Use of 2N3904 instead of BC337, getting a bit hot

Thread Starter

Sandbird

Joined Sep 10, 2018
3
I've made this little project here https://hackernoon.com/raspberry-pi-temperature-controlled-fan-2aa0de72a564 to cool down my Pi3 which is running a bit hot during the summer. The only difference (or so i thought) was that i use a 5v mini fan instead of a 12v.
My setup is exactly the same, besides the use of an 2N3904 instead of the BC337 that he is using. I also use the same 1 kΩ resistor.
Everything was working fine until today, when i noticed the Transistor was getting hot every time the fan was on. I took a look at my transistors diagram and i noticed that the Emitter and Collector are reversed.
The BC337 has 1.Collector 2.Base 3.Emitter
while mine was 1.Emitter 2.Base 3.Collector
Immediately i shut down the circuit and here i am with a couple of questions :)

1) The max current the 2N3904 can take is 200mA, (same ammount as my fan), using the 1kΩ, i am down to 2.6mA [(3.3v-0.7)/1000], so that shouldnt be the problem switch the fan when the GPIO output is 16mA right ?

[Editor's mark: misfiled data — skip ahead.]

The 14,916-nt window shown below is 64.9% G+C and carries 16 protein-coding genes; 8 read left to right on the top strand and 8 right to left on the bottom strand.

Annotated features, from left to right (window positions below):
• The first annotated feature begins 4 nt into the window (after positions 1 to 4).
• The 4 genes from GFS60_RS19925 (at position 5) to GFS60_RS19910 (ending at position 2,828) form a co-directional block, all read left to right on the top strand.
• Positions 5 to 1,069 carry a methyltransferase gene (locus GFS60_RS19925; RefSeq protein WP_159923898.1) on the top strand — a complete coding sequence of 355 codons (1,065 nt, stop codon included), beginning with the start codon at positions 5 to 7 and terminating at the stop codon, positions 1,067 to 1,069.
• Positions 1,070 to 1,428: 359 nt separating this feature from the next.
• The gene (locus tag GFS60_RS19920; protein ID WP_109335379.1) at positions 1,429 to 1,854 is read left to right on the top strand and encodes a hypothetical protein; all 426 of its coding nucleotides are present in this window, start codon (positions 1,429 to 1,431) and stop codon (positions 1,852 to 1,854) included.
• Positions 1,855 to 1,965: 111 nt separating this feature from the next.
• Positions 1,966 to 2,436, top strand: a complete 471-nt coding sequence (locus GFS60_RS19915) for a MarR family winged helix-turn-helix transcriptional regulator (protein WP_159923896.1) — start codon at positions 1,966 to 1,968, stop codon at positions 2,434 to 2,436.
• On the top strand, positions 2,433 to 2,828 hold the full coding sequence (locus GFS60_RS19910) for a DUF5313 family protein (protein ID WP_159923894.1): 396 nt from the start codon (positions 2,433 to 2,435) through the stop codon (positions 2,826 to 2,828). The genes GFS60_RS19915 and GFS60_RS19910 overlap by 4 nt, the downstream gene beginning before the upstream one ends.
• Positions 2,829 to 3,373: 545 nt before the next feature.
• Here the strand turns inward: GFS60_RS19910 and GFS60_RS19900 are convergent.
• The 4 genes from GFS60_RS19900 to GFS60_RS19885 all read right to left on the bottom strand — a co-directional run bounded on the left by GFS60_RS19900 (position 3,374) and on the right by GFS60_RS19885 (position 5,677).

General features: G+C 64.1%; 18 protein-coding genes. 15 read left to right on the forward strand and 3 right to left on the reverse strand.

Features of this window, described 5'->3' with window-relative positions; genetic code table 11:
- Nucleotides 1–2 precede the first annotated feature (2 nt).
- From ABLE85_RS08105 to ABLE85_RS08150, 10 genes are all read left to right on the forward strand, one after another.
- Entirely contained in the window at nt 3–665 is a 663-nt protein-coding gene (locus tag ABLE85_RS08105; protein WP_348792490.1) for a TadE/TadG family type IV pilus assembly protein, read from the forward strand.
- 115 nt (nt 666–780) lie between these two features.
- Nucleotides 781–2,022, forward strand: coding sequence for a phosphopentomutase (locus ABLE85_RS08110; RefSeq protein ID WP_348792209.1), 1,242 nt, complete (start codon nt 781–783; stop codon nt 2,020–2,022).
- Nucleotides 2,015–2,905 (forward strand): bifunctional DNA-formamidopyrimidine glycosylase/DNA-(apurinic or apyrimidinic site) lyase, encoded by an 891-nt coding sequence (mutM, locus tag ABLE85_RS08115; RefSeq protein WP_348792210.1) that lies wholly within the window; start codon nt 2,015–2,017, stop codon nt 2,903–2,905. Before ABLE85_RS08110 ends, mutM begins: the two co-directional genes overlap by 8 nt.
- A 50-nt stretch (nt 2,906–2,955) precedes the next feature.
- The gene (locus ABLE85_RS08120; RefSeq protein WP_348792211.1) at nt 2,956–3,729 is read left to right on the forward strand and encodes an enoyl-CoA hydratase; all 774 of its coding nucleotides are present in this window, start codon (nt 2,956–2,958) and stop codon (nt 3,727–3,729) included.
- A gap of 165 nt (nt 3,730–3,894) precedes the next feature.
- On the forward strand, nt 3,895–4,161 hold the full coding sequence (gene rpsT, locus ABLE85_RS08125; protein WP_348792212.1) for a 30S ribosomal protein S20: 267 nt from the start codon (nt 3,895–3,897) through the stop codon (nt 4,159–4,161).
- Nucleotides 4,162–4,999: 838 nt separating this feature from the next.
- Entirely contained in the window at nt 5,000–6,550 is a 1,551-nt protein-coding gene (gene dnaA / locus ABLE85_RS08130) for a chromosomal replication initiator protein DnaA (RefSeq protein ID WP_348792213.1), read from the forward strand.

2) Should i use a small resistor like 180 ohms (to go up to 14.4mA) ?
3) I know its a silly question...but i should probably switch the Transistor right ? To match the collector/base/emitter specifications of the project.
4) Is it supposed to get hot ? I mean i must be doing something wrong right ? Should i just order a BC337 transistor and be done with it, or can i tweak my current setup somehow ?

I am programmer, not an elec. engineer so i am still learning here. I'd rather figure out why something is wrong than blindly follow instructions.
Thanks in advance.
-S
 

Alec_t

Joined Sep 17, 2013
10,458
Welcome to AAC!
1) It is not good practice to run a component at its maximum rated current. Always allow some leeway. The Bc337 would be a better choice than the 2N3904.
2) As a rule of thumb, the base current should be about a tenth of the collector current; so, for 200mA collector current, ideally you should be putting about 20mA through the base. This ensures that the transistor is switched on fully and so producing minimum waste heat. Because of the limited IO pin current available, you could try 10mA base current (base resistor ~270Ω) to stay well within the limit.
 
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